By HAYDON DEWES
Whereas summer is all about activity, being outside and enjoying the warmth, winter is more about hibernation, roaring fires and cozy evenings inside.
For those long cold nights, you don’t need a cold, thirst-quenching beer; you want a flavourful, full-bodied beer that you can linger over and enjoy as it warms.
On my CBC Eyeopener beer column this month, I talked about winter beer. Now that’s a pretty broad topic – winter beer encapsulates a huge spectrum. It’s not easy to drill this down into such a massive swathe of the beer canon in one six minute segment, but try I did.
The holy trinity of winter beer
I chose to focus on the three broad styles that I get most excited about at this time of the year; stout, porter, and barleywine. The weather simply demands that I drink these three beers.
That’s not to say that I shun other styles. Oh no, there is plenty of room at my fire place for all manner of beer. Stronger Belgian beers such as dubbels and tripels and quads hold a particularly fond place in my heart and really are at their best during cold dark days in front of the fire. I’ll never say no to doppelbock at this time of year either.
I say broad styles, because each of these has various sub-styles – sweet stout, dry stout, oatmeal stout, foreign stout, robust porter, English porter, and different barleywines from England and America for example. I chose the three styles I did because they are most accessible and recognizable to those who may not be in to craft beer. I always assume that the majority of the Eyeopener audience doesn’t have a great amount of beer knowledge, so I try to keep things as simple and engaging as possible in the hope we can hook more people into this fun world of ours.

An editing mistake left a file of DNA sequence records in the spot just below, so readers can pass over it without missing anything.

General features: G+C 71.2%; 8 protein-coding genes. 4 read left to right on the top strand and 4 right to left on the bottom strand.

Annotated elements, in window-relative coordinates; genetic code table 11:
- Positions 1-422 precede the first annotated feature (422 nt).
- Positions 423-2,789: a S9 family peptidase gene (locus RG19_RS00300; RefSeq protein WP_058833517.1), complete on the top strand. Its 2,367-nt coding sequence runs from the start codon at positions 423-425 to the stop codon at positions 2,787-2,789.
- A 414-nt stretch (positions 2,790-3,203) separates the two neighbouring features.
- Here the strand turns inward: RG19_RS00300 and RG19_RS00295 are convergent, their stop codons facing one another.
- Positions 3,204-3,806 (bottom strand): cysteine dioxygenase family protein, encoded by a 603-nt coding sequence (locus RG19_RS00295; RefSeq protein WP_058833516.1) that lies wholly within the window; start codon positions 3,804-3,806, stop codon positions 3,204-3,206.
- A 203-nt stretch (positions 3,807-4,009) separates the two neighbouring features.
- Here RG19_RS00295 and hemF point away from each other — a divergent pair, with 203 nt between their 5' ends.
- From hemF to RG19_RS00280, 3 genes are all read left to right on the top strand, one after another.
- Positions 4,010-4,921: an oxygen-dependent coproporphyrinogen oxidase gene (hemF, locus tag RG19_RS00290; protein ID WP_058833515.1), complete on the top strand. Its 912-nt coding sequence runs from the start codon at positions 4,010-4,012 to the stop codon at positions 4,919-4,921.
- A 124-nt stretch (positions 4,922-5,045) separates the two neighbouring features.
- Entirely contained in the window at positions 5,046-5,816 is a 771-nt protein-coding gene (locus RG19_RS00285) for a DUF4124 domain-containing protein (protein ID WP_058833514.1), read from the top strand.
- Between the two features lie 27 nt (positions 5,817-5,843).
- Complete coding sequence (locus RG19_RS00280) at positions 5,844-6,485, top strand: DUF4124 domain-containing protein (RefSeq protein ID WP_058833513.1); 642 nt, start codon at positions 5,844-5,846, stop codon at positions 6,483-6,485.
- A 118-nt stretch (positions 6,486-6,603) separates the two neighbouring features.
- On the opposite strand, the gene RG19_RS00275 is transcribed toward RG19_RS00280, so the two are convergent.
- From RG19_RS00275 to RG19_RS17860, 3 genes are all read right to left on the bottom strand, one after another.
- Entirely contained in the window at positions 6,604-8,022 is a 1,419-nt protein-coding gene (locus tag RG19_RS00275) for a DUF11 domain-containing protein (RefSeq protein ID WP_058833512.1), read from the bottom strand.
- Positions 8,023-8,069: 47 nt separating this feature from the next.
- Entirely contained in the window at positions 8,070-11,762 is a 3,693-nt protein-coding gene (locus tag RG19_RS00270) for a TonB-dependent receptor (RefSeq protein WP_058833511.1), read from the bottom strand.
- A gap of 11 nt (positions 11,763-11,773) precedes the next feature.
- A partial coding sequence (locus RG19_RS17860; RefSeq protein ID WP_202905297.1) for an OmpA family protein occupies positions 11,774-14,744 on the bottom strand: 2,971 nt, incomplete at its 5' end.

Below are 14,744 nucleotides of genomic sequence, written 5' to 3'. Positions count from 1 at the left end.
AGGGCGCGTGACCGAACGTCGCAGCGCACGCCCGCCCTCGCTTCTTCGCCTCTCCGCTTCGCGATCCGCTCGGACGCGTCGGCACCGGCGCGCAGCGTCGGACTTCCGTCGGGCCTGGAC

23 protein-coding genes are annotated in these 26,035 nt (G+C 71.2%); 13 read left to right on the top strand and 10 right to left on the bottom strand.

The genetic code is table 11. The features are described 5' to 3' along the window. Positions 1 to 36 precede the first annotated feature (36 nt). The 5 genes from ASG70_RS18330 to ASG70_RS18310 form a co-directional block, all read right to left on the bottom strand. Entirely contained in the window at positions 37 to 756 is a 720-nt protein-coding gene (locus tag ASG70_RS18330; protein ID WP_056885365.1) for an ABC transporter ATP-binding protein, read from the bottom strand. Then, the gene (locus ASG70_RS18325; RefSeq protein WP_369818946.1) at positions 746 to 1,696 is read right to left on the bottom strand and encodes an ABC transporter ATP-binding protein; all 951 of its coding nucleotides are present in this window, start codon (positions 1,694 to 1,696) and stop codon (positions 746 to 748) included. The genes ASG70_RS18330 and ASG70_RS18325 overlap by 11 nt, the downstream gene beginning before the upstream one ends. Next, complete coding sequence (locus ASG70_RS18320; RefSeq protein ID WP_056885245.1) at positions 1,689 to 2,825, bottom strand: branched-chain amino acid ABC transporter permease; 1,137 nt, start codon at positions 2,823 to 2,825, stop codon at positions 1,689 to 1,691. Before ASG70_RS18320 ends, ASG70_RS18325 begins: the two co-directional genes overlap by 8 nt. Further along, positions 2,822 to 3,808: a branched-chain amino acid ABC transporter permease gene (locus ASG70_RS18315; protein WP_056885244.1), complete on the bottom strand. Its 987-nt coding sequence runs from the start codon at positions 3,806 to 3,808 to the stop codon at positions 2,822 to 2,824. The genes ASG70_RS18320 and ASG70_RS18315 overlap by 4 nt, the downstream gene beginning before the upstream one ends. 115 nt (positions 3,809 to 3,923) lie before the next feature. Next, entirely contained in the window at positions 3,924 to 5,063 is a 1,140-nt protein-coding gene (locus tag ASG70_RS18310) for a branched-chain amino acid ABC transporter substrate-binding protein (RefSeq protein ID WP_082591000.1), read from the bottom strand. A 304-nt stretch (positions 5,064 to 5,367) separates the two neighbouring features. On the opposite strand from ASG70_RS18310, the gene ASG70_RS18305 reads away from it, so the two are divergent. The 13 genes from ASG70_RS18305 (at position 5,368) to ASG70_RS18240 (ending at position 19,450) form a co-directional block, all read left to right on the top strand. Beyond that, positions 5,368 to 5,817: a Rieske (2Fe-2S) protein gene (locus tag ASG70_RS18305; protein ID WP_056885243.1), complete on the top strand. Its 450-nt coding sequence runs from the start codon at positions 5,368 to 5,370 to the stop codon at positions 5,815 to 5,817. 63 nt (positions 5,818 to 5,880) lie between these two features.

Stout in summer? You crazy!
Now, if you’d asked me four months ago whether I liked stouts and porters, I’d have told you that I don’t mind them, but they’re not my favourite style. Ask me again now, and I’d tell you that it’s a glorious style that more breweries should make. Why? The weather! The season! The dark!
Why is it then that these darker and stronger beers taste so much better in winter? Well, there is a couple of reasons.
- They evoke flavours and smells associated with winter – smokiness, roastiness, coffee, chocolate and cocoa. Like chestnuts roasting on an open fire.
- They’re often on the higher side of alcohol – so they are warming, and make you forget about how cold it is and how most of your day is lived in darkness.
- It’s less about quenching your thirst and more about settling down in front of a fire and sipping slowly.
- These beers have a great deal of character and aroma as they warm up. In summer, a warm beer is gross. In winter, it actually tastes nice. Seriously.
- They are great for cooking those rich hearty winter dishes we love – porter gingerbread, sticky stout brownies, beef and beer stew, stout onion soup. All delicious and guaranteed to make your house smell awesome. If you can spare the beer.
I (now) like stout, that’s what I’m about
I also covered the difference between porters and stouts, because to the untrained eye and palate, they look the same, smell the same and taste the same. It doesn’t help that styles can merge and slide, especially by craft breweries who like to bend the rules. But how are these “black” beers different? The most simple way to explain is as follows: